Tag Archives: Young Adult/New Adult

Vanguard, by Ann Aguirre

17 Aug

Please be advised: back in 2009, I was Ms Aguirre’s virtual assistant, for about ten months. I was also one of the first beta readers for Razorland, the manuscript that became Enclave, the first novel set in this world.

Despite how much I like Ms Aguirre’s work, I have not reviewed any of the novels in the series, or anything else by her written or published after 2008, to avoid the appearance of a conflict of interest.

Given that said relationship, as well as my beta reading any of her work, ended about eight years ago, I decided I would review this novel, no matter what. Keep in mind that we are still friendly online.

I was lucky to get an ARC about three weeks ago; I really wanted to publish this review on release day, but…well, you know what happens to plans.

Caveat: there is some violence on the page, as well as violence in most of the characters’ past.

Vanguard, by Ann Aguirre

This story is set in a post-apocalyptic world where humanity is recovering from, basically, a zombie plague. (Except these are not truly zombies.)

If you have not read the Razorland books, you will definitely have questions about what happened before, especially because there are repeated references to past events, by pretty much all characters. You will also have questions because the world is presented with very little background explanation. It’s not hard to extrapolate and come up with your own conclusions as to what brought the world to this point, but if you truly want all the whys and wherefores, you will end up reading the rest of the series.

Which is pretty damned good, so it’s a win-win.

If you are a fan of the Razorland series, you should know that this is not the beginning of a second trilogy; it is not even a direct continuation of the original trilogy. You should also know that Vanguard is told in third person, from three deep points of view. This is Tegan’s story–one I had very much hoped to read since meeting her in the ruins, during the events narrated in Enclave.

Oh, alright; it’s also about Szarok and Morrow, but the best parts are about Tegan.

Here, have a blurb:
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The Year We Fell Down, by Sarina Bowen

13 Feb

The Year We Fell DownI do not believe that I had heard about Sarina Bowen for more than perhaps a week before DAJane posted her (now famous) money back guarantee on this book. Of course, in the face of such enthusiasm, I immediately bought it and then…

Waited for a bit.

Which I regretted pretty much as soon as I started reading it, because it truly was all that–and then some.

But see, it’s new adult and told in first person and with alternating points of view.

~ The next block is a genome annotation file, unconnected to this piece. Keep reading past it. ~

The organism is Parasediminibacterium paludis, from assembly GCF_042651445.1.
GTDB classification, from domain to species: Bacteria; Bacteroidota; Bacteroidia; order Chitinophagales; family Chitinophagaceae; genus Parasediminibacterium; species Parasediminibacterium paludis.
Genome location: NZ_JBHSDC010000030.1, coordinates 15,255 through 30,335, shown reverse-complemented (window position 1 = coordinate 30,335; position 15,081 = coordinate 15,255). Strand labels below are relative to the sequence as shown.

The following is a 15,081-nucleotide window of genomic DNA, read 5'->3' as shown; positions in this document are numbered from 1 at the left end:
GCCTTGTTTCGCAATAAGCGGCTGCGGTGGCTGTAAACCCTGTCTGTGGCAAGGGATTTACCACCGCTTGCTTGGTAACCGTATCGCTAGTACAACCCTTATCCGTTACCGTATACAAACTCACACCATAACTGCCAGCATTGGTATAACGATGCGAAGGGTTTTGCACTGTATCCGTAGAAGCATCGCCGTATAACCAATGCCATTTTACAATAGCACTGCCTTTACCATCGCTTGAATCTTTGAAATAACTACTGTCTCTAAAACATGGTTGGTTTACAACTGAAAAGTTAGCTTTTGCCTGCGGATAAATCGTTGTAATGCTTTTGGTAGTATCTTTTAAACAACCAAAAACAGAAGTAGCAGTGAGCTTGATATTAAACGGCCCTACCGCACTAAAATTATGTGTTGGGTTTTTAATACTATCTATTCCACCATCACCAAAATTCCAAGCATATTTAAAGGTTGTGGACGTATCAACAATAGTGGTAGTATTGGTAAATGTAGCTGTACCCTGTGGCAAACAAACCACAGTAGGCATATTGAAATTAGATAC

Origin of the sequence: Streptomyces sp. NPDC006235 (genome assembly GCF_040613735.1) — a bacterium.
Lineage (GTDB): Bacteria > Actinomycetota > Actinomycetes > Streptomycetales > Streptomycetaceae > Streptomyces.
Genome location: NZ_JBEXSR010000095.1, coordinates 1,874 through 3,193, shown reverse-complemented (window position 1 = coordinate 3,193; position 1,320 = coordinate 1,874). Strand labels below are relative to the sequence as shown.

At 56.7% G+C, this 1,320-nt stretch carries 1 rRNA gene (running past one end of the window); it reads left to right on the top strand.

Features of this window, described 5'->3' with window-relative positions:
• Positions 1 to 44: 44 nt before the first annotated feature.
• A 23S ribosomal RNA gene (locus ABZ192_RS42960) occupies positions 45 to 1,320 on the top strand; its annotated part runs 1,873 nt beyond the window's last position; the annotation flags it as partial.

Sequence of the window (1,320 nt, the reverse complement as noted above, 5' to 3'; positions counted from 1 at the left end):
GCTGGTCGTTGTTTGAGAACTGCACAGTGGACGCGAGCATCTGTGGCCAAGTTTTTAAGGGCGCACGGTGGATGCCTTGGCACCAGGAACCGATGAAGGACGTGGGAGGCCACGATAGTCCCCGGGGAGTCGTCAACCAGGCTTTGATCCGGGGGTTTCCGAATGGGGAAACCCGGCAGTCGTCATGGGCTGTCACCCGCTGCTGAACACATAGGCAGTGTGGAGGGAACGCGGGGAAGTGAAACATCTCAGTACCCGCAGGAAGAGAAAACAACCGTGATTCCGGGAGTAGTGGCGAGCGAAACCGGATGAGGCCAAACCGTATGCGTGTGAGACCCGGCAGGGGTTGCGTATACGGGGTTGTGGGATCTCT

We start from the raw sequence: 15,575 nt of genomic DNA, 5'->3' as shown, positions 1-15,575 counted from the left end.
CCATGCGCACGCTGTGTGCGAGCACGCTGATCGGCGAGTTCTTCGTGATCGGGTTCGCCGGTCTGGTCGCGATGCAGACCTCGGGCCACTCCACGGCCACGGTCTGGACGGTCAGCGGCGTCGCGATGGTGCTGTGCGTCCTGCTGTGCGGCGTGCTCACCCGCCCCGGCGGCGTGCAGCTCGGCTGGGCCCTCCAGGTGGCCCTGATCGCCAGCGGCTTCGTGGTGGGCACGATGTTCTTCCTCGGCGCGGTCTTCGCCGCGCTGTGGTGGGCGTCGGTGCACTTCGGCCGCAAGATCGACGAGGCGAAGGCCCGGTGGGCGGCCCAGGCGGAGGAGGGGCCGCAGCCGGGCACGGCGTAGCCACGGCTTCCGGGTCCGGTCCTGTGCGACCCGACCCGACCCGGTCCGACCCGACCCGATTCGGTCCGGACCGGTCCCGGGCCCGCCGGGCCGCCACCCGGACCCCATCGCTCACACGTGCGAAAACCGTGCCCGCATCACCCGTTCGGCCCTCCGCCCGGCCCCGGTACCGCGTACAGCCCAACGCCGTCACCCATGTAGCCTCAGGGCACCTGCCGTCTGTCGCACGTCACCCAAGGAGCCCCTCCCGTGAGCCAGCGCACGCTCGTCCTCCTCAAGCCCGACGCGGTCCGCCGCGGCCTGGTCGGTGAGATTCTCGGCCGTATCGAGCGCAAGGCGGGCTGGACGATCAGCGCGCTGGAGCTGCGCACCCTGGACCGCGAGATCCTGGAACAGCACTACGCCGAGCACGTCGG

As I wail loudly (and more often than I like to admit, these days), I don’t like NA or first person. I don’t like either of those things, not a bit.

I don’t, I don’t, I don’t!

Until, that is, a talented writer shows me how it’s done, and then I inhale three novels and one novella one after the other, barely pausing for things like work or sleep. (Fortunately, I mastered the art of one-handed eating, getting dressed, etc a very long time ago) (because of holding books, you pervs, get your minds out of the gutter)

Where was I? Ah, yes.

I bought it on DAJane’s recommendation, waited a month, inhaled it and then bought the next three books in the series the same day, and proceeded to binge on them. Which brings me to this review.

The Year We Fell Down, by Sarina Bowen

Oh my, the good book noises from this one were pretty epic. I loved both characters, despite the fact that this is NA–and very much NA, as the protagonists are both still in college. The novel starts on ‘move-in day’ in a fictional Ivy League college in Connecticut, from the point of view of our heroine, Corey.

It took me about three pages to be hopelessly into the story, Corey’s stupid ‘hope fairy’ be damned. By the time we met Hartley, half way through the first chapter, I was already all the way into the book, and I didn’t surface until the very last page.

Here’s the blurb, from the author’s website:
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Disjointed thoughts on Harry Potter (not quite a review, frankly)

8 Sep

Harry Potter and the Philosopher's StoneAs I mentioned a few weeks ago, I’ve been feeling more than a bit nostalgic for happier times, a feeling I indulged by rereading the whole seven Harry Potter books one after the other–no detours, no distractions. (Which, quite frankly, is more of a feat than I remembered–did you know the first US hardcover edition of The Order of the Phoenix is over 800 pages long?)

For anyone left in the world who has not read the books (or seen the movies), what follows is extremely spoiler heavy. Oh, and also extremely critical–and definitely not in the “constructive, bland, meaninglessly polite criticism” way either.

Consider yerself warned!

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